ftpd: FTP daemon
ftpd is the Internet File Transfer Protocol server process.
The server uses the TCP protocol and listens at the port specified in
the ‘ftp’ service specification.
Daemon uses only IPv4 addressing. Ignored in inetd mode.
Daemon uses only IPv6 addressing. Ignored in inetd mode.
Only anonymous login is allowed.
Specify what authentication mechanism to use for incoming connections. Possible values are: ‘kerberos’, ‘kerberos5’, ‘opie’, ‘pam’, and ‘default’.
Anonymous logins will continue to work when this option is used, unless the user ‘ftp’ is removed from the system.
ftpd enters daemon-mode. That allows
ftpd to be
Debugging information is written to the
syslog using facility
Each successful and failed ftp session is logged using
with a facility of ‘LOG_FTP’. If this option is specified twice,
the retrieve (
get), store (
put), append, delete, make
directory, remove directory and rename operations and their filename
arguments are also logged.
Do not follow the suggestion of RFC 2577 to suppress messages that could help an attacker to conduct user name enumeration. This option allows the server to return with an error message immediately upon receipt of a user name. Such information includes non-existence claims and expiration claims. The ideal mode would otherwise be to fake the relevance of asking for a password, and only thereafter report an invalid login.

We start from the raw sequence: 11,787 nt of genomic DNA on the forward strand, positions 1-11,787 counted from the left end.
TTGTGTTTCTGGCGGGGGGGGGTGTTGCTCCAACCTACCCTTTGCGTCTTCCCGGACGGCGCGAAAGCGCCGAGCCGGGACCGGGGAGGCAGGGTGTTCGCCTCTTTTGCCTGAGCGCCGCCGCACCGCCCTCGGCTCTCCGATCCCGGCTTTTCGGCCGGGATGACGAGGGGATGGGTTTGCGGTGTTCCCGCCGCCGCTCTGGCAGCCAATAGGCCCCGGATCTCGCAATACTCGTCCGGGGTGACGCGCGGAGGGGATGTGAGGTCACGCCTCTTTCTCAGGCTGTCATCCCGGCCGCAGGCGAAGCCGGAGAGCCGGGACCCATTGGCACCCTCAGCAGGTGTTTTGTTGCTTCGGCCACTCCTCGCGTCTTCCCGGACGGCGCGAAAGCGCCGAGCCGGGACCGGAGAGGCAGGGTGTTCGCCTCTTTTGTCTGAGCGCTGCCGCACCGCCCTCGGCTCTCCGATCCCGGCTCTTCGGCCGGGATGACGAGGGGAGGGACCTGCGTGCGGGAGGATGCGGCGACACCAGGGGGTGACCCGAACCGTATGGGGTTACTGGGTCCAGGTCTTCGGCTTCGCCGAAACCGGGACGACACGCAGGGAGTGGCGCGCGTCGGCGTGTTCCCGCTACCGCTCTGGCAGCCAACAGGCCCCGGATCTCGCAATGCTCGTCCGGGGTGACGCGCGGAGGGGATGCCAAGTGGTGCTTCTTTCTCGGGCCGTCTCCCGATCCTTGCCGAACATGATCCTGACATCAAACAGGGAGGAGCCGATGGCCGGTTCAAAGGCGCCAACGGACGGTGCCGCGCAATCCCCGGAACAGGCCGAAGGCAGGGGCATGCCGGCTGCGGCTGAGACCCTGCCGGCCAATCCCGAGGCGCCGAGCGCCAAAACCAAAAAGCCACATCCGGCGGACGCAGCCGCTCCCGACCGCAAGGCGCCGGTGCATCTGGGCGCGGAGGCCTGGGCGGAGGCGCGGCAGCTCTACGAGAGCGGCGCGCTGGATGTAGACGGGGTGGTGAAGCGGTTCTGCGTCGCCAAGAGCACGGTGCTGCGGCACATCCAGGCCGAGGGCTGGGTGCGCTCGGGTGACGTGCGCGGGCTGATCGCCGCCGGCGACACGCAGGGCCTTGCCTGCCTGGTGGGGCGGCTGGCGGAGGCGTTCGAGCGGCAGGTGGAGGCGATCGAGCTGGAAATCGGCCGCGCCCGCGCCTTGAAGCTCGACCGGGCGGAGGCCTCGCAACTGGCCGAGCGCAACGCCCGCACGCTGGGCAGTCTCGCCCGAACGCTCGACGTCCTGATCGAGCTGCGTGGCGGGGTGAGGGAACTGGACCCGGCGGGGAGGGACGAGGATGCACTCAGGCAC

Change default location of pidfile.
Quiet mode. No information about the version of the
given to the client.
A client may also request a different timeout period; the maximum period allowed may be set to timeout seconds with the -T option. The default limit is 2 hours.
The inactivity timeout period is set to timeout seconds (the default is 15 minutes).
Set default umask, expressed in base 8.
The file /etc/nologin can be used to disable FTP access. If
the file exists,
ftpd displays it and exits. If the file
ftpd prints it before issuing
the ‘ready’ message. If the file /etc/motd exists,
ftpd prints it after a successful login.
If this server was compiled with PAM support, then any non-anonymous connection request will also be checked for settings pertaining to the PAM service ‘ftp’, before finally being accepted.
Linux-PAM is particular in that it also provides a module ‘pam_ftp.so’ influencing even anonymous access. By convention the present server relies on the functionality in that module when built on relevant systems. However, the module is known to be partially broken since ten years back, when one compares the claims in its manual page, so not all claimed trickery is available!
The FTP server currently supports the following FTP requests. The letter case of any request is ignored.